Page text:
If in step 32, the lag compressor load frequency exceeds the predetermined acceptable loading frequency, the routine proceeds to step 40 and in step 40 a signal is sent by the host controller 70 to the lag compressor controller 62 to modulate. The modulate command is different than the load command sent by the host in conventional host controlled compressor systems. The modulate signal causes the lag compressor to modulate over a range that represents a percentage of the compressor capacity rather than simply loading and unloading the lag compressor conventionally.
Upon receiving the modulate signal from the host controller 70, the lag compressor controller 62 obtains the lag compressor discharge pressure from sensor 64c, in step 43. In step 44 the value obtained in step 43 is stored in the lag compressor controller memory and then in step 46, the lag compressor modulates around the lag compressor discharge pressure value stored in memory of compressor 56.
The discharge pressure stored in lag compressor controller memory in step 44 is designated either as a low modulation pressure value, a high modulation pressure value or a middle modulation pressure value. See step 45. The system may modulate around the specific stored pressure or may modulate around a pressure range or bandwidth.
FIG. 3c will be referred to during the following further description of the modulation of the lag compressor. During modulation of the lag compressor, the actual lag compressor discharge pressure signals are sent from sensor 64c to the lag compressor controller 62 the actual lag compressor discharge pressure is compared with the stored modulation pressure in step 47. Depending on the designation assigned the modulation discharge pressure in step 45, the comparison will cause the inlet valve 65c to be opened or closed by the controller 62. For example, if the stored pressure that the lag compressor is to modulate around is designated a middle pressure value, and the actual discharge pressure is greater than the stored discharge pressure, the controller 62 will send a close signal to the inlet valve 65c to bring the actual pressure value closer to the middle pressure value. Conversely, if the actual discharge pressure is less than the stored discharge pressure, the controller will send an open signal to the inlet valve in step 48 to open the inlet valve 65c and increase the actual discharge pressure.
If the stored modulation discharge pressure is designated a low pressure value and the actual lag compressor discharge pressure increases beyond the modulation range, the controller will send a close signal to the inlet valve 65c and decrease the actual discharge pressure. If the actual discharge pressure is decreasing below the modulation range, the controller will send an open signal to the inlet valve to increase the actual discharge pressure.
Finally, if the stored modulation discharge pressure is designated as a high discharge pressure and the actual discharge pressure is less than the high discharge pressure range, the controller will send a signal to the inlet valve 65c to open and increase the actual discharge pressure. If the actual discharge pressure is increasing beyond the high discharge pressure, the controller will send a close signal to the inlet valve 65c to modulate and decrease the actual discharge pressure.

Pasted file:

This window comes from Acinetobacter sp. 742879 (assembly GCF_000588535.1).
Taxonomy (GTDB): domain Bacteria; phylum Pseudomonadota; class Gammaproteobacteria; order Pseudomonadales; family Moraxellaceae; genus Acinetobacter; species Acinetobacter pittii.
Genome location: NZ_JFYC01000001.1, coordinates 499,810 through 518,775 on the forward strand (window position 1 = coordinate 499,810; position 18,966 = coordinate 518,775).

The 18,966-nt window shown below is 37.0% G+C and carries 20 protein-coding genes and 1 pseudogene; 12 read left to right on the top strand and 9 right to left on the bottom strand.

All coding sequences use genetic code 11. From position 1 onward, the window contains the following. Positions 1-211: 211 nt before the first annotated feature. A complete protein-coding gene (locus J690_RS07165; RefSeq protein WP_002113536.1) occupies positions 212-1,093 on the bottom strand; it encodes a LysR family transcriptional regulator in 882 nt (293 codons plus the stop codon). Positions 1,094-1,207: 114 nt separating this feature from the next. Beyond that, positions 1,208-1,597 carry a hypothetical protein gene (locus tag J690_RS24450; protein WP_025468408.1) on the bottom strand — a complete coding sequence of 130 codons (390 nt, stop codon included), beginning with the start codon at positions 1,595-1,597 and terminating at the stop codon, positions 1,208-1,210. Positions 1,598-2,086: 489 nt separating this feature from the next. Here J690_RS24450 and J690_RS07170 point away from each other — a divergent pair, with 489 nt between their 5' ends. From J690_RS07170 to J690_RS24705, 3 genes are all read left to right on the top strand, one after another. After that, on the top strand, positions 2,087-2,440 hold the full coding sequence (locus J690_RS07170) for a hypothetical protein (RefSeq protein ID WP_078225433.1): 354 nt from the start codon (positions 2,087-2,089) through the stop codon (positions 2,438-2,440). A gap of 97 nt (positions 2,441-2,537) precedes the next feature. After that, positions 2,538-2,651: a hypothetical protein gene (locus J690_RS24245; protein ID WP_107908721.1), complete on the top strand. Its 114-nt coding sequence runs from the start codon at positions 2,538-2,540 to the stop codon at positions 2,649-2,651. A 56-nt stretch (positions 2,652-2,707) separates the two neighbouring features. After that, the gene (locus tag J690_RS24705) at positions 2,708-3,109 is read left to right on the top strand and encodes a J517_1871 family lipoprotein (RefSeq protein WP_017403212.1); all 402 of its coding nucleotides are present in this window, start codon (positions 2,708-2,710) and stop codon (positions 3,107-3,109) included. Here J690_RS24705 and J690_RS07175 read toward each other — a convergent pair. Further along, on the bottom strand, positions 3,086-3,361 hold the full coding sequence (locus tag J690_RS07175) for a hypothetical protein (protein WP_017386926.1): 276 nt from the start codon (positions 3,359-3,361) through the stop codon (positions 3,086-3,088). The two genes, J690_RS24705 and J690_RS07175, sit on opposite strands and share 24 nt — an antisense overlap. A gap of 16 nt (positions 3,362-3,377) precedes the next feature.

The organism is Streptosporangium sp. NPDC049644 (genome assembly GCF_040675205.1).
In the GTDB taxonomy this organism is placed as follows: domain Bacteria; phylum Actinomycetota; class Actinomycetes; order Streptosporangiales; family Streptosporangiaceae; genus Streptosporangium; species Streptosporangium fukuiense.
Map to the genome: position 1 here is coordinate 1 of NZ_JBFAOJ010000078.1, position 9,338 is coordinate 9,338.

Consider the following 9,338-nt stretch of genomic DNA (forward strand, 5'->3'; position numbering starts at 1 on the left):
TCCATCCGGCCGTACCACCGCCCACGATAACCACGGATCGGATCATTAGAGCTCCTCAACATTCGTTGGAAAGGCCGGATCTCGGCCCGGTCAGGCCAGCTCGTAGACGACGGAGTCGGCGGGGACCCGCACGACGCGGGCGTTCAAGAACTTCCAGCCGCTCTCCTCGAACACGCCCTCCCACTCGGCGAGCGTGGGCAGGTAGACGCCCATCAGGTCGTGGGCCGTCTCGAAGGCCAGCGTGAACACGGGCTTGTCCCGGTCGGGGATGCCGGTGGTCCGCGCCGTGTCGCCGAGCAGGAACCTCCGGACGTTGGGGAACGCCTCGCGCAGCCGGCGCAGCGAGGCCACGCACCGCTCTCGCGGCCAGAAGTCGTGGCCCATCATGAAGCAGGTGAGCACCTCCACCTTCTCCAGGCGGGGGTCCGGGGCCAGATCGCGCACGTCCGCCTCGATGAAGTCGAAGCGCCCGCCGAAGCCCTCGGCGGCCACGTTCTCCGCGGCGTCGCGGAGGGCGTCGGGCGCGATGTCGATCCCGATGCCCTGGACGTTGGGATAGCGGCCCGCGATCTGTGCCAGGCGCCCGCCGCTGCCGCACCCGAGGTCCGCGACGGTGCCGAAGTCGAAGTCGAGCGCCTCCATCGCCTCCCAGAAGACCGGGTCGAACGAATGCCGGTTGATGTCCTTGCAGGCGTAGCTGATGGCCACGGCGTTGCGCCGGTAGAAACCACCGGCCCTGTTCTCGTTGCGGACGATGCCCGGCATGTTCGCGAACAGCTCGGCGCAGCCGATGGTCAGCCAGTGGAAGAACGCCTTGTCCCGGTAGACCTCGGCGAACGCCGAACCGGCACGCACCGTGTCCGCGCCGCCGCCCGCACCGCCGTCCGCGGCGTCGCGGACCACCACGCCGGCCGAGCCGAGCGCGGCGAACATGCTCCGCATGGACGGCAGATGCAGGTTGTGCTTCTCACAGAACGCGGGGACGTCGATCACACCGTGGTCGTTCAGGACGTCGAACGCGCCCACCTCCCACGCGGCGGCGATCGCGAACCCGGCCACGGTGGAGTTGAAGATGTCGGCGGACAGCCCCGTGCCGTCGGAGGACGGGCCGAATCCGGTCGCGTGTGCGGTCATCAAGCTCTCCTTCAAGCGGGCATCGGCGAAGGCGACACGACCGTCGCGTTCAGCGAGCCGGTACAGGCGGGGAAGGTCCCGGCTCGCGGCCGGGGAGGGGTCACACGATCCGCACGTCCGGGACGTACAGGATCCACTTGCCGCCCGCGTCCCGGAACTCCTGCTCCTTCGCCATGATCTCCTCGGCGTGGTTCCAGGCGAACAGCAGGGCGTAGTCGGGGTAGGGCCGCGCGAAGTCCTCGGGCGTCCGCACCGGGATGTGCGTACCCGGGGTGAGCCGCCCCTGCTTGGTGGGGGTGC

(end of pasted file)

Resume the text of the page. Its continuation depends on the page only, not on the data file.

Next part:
In this way, the lag compressor may be modulated over a modulation range based on the actual lag compressor discharge pressure, rather than modulating by loading and unloading the lag compressor based on the supply line pressure.
During operation of routine 100 modulation steps 40-47, the lead compressors are running fully loaded, and the lag compressor is modulated around the lag compressor discharge pressure range or pressure point stored in memory step 44.
The host controller continuously compares the supply line pressure with the stored acceptable supply line pressure value and after the lag compressor is modulated to the required pressure, and the host controller determines that the supply pressure is acceptable, it sends a signal to the lag compressor to stop modulating. The host controller stops the lag compressor from modulating by sending an unload or fully load command to the lag compressor controller.
When the supply line pressure again falls outside the required operating range, the routine 100 again modulates the lag compressor in the manner previously described beginning at step 40.
In summary, the lag compressor is not loaded and unloaded as in conventional modulation methods, but rather is modulated around a high, low or middle modulation discharge pressure. In this way, accurate, efficient modulation is achieved. It is not necessary to consider downstream pressure losses and advanced inlet valve technology may be utilized to achieve precise valve positioning within the designated modulation range. Accelerated wear of the mechanical and electrical parts is prevented.
The host system can easily change the modulation pressure range of the lag compressor by simply issuing a new modulation command to the lag compressor. The compressor, upon receiving the new command, would then obtain a new discharge pressure reading from sensor 64c and then would determine the new modulation pressure range. This is useful if the host system requires the system pressure be raised or lowered during operation.
While I have illustrated and described a preferred embodiment of my invention, it is understood that this is capable of modification, and I therefore do not wish to be limited to the precise details set forth, but desire to avail myself of such changes and alterations as fall within the purview of the following claims.
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|U.S. Classification||417/286, 417/53, 417/298|
|Cooperative Classification||F04B2203/0214, F04B2205/171, F04B2203/0209, F04B49/065|
|Dec 10, 1997||AS||Assignment|
Owner name: INGERSOLL-RAND COMPANY, NEW JERSEY
Free format text: ASSIGNMENT OF ASSIGNORS INTEREST;ASSIGNOR:MEHAFFEY, JAMES D.;REEL/FRAME:008850/0879
Effective date: 19970714
|Apr 18, 2003||FPAY||Fee payment|
Year of fee payment: 4
|May 9, 2007||REMI||Maintenance fee reminder mailed|
|Oct 19, 2007||LAPS||Lapse for failure to pay maintenance fees|
|Dec 11, 2007||FP||Expired due to failure to pay maintenance fee|
Effective date: 20071019